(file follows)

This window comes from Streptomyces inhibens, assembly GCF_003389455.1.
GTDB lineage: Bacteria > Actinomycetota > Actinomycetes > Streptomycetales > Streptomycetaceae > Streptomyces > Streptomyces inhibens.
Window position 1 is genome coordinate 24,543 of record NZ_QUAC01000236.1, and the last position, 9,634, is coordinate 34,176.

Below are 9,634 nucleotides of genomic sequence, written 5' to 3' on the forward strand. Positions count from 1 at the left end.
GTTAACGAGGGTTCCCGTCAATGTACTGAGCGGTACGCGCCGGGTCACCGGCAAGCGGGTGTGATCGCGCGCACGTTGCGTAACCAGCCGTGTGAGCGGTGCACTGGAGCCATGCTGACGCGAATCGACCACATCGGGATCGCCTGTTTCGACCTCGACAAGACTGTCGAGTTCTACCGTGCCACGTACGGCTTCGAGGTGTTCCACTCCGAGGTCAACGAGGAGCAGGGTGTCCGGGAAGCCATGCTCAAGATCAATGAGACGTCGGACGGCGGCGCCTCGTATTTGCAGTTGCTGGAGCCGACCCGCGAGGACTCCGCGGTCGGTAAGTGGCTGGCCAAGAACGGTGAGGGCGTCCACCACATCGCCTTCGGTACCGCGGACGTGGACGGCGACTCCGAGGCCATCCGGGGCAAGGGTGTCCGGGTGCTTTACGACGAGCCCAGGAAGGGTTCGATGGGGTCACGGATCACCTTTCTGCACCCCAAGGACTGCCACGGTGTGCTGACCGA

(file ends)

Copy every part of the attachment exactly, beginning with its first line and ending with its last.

This window comes from Streptomyces inhibens, assembly GCF_003389455.1.
GTDB lineage: Bacteria > Actinomycetota > Actinomycetes > Streptomycetales > Streptomycetaceae > Streptomyces > Streptomyces inhibens.
Window position 1 is genome coordinate 24,543 of record NZ_QUAC01000236.1, and the last position, 9,634, is coordinate 34,176.

Below are 9,634 nucleotides of genomic sequence, written 5' to 3' on the forward strand. Positions count from 1 at the left end.
GTTAACGAGGGTTCCCGTCAATGTACTGAGCGGTACGCGCCGGGTCACCGGCAAGCGGGTGTGATCGCGCGCACGTTGCGTAACCAGCCGTGTGAGCGGTGCACTGGAGCCATGCTGACGCGAATCGACCACATCGGGATCGCCTGTTTCGACCTCGACAAGACTGTCGAGTTCTACCGTGCCACGTACGGCTTCGAGGTGTTCCACTCCGAGGTCAACGAGGAGCAGGGTGTCCGGGAAGCCATGCTCAAGATCAATGAGACGTCGGACGGCGGCGCCTCGTATTTGCAGTTGCTGGAGCCGACCCGCGAGGACTCCGCGGTCGGTAAGTGGCTGGCCAAGAACGGTGAGGGCGTCCACCACATCGCCTTCGGTACCGCGGACGTGGACGGCGACTCCGAGGCCATCCGGGGCAAGGGTGTCCGGGTGCTTTACGACGAGCCCAGGAAGGGTTCGATGGGGTCACGGATCACCTTTCTGCACCCCAAGGACTGCCACGGTGTGCTGACCGA